For information about the University’s phased return to campus and in-person activity in Winter and Semester 2, please refer to the on-campus subjects page.
Please refer to the LMS for up-to-date subject information, including assessment and participation requirements, for subjects being offered in 2020.
|Fees||Look up fees|
This subject, which is situated intellectually within the broad ‘Law and Society’ approach to the study of law, gives students the opportunity to develop an advanced and integrated understanding of the historical, political, economic, religious and social context of, and influences upon, the often turbulent contests about the meaning and application of constitutional rights and freedoms in multi-cultural Malaysia. In doing this, the subject also provides opportunities to reflect critically upon the commonalities with, and differences from, the way that rights and freedoms are advanced, protected, or limited in other Westminster-style legal and political systems, including but not limited to, Australia. No prior knowledge of Malaysia is required and no knowledge of Malay language is necessary. Current and abiding issues will be studied through selected case studies covering topics such as civil and political rights in an age of terrorism; freedom of religion in a multi-cultural society; gender and sexuality rights in a plural legal system; the survival of customary laws and the recognition of indigenous native title; rights litigation and the role of courts, lawyers and civil society.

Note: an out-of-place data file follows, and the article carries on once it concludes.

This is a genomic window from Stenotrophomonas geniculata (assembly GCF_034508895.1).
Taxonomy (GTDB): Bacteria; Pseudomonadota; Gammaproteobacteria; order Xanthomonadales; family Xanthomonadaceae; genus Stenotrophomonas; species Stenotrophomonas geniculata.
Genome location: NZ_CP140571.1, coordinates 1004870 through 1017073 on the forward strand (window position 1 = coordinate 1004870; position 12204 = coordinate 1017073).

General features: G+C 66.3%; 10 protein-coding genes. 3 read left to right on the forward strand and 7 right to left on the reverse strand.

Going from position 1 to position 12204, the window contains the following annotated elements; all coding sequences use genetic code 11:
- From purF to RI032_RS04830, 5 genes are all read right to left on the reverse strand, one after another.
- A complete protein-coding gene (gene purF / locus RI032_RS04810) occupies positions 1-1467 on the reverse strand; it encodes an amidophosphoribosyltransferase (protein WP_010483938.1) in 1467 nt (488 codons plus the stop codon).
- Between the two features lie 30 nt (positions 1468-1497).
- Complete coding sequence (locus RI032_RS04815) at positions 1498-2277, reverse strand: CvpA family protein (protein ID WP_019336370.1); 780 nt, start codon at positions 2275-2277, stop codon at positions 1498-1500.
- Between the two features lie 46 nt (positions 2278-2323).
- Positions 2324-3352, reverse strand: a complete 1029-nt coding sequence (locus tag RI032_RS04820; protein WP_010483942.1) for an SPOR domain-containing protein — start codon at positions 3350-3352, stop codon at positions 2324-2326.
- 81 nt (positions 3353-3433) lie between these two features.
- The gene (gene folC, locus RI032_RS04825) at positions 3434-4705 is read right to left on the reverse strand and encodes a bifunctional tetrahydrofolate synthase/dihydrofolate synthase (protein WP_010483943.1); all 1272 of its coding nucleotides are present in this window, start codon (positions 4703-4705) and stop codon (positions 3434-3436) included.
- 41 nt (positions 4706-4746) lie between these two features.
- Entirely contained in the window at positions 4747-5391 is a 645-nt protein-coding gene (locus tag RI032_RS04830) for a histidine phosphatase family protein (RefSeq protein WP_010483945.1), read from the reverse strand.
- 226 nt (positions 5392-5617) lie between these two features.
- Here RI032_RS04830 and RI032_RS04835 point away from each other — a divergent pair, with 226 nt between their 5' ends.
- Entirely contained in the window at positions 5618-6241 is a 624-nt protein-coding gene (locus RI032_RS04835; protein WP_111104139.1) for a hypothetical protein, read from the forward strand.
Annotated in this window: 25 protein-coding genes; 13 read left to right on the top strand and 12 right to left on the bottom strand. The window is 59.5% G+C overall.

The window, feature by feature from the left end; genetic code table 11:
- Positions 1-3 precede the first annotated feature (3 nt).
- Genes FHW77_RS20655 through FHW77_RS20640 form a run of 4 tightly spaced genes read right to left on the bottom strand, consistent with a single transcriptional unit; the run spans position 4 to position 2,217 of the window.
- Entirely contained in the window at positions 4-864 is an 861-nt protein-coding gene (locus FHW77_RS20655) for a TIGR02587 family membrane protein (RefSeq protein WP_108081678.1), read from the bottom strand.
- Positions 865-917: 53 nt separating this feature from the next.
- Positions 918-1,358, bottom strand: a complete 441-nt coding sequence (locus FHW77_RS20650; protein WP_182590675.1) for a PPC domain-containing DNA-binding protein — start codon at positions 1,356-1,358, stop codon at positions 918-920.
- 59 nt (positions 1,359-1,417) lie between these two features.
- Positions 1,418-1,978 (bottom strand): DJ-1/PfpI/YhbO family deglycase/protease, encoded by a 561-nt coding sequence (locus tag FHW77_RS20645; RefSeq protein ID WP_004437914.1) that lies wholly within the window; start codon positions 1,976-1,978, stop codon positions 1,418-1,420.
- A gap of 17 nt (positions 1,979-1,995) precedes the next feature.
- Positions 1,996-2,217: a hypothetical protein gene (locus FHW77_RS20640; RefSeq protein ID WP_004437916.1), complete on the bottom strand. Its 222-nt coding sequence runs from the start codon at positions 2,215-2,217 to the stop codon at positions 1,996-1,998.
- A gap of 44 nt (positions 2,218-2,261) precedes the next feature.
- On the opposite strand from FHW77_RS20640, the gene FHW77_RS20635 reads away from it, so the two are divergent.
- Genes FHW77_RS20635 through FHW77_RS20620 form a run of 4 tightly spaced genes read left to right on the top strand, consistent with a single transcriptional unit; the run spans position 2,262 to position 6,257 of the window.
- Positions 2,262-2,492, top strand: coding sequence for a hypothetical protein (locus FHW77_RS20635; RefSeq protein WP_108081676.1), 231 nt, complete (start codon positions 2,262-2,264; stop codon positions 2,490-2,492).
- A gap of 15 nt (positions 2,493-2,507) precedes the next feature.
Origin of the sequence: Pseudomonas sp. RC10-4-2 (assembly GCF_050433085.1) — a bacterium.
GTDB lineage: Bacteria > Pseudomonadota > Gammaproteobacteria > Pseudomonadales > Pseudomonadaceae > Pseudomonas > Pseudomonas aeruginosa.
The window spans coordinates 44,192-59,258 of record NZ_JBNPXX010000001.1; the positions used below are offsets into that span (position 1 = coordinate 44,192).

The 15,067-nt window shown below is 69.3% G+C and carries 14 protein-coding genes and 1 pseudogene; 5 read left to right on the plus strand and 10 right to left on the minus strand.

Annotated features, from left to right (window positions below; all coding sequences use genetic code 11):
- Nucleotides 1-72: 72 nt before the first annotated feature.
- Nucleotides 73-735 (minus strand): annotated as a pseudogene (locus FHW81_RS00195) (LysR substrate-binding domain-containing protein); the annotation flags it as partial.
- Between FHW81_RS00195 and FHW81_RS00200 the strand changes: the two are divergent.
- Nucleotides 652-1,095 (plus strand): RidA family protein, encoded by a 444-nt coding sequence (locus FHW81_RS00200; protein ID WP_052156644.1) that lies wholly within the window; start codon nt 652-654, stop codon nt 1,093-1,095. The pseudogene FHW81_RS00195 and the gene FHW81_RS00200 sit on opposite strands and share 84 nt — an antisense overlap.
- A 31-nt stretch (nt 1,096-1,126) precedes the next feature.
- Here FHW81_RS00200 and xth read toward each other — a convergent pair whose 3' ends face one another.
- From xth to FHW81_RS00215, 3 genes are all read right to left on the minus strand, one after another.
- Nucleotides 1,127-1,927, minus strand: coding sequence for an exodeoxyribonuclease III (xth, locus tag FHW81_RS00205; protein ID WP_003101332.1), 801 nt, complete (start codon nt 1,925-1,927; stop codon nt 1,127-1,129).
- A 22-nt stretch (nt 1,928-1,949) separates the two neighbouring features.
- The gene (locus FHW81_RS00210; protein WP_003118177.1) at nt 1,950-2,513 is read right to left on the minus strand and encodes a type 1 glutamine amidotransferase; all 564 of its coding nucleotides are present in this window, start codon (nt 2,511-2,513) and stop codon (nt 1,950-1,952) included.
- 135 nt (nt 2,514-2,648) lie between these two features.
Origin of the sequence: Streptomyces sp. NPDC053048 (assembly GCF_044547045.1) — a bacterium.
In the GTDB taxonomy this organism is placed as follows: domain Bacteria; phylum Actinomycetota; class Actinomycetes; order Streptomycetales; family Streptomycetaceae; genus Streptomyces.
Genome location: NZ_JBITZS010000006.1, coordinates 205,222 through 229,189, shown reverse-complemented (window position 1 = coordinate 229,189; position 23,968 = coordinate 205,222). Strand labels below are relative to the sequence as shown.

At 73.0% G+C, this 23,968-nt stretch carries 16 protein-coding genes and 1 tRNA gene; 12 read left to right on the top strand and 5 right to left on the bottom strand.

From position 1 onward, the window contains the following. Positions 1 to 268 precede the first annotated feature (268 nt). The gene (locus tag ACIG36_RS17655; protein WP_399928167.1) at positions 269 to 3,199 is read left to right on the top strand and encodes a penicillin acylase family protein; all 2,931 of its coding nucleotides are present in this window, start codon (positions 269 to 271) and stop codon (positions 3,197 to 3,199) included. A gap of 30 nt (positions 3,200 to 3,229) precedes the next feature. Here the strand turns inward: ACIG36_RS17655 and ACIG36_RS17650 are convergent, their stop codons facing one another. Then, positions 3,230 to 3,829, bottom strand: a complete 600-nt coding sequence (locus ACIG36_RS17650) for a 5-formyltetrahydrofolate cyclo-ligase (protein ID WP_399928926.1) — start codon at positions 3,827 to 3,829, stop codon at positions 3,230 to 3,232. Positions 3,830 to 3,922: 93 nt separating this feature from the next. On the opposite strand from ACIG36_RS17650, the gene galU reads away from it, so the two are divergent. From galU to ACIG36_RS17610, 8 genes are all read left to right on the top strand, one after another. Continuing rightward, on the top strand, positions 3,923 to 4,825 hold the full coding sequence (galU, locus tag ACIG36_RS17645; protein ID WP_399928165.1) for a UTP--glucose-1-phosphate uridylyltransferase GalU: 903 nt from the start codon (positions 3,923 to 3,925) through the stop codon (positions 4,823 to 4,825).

Intended learning outcomes
Students who successfully complete the subject will be able to:
- Possess a deep and sophisticated understanding of the influences of political, social, cultural and economic factors upon the law and legal institutions;
- Be able to critically analyse, evaluate and interpret the reasons for significant areas of tension between competing rights claims within specific temporal and socio-political settings;
- Be able to demonstrate a detailed appreciation of the factors that assist, or inhibit, the capacity of legal institutions to defend and advance constitutional rights and freedoms
- Have a deep and critical appreciation of the usefulness and limitations of comparative analyses of rights and freedoms
- Be able to communicate their advanced and integrated analysis to expert audiences in an academic format, and to lay audiences in a plain English format.
- Demonstrate knowledge of a foreign legal system;
- Make appropriate and well-supported comparisons between the way different national legal systems promote and protect rights and freedoms;
- Research and explain how law and legal institutions are embedded in political and social institutions
- Formulate and refine a research question drawing upon a variety of legal and non-legal research materials;
- Present research findings orally, in plain English form and in a scholarly manner.
Last updated: 16 March 2020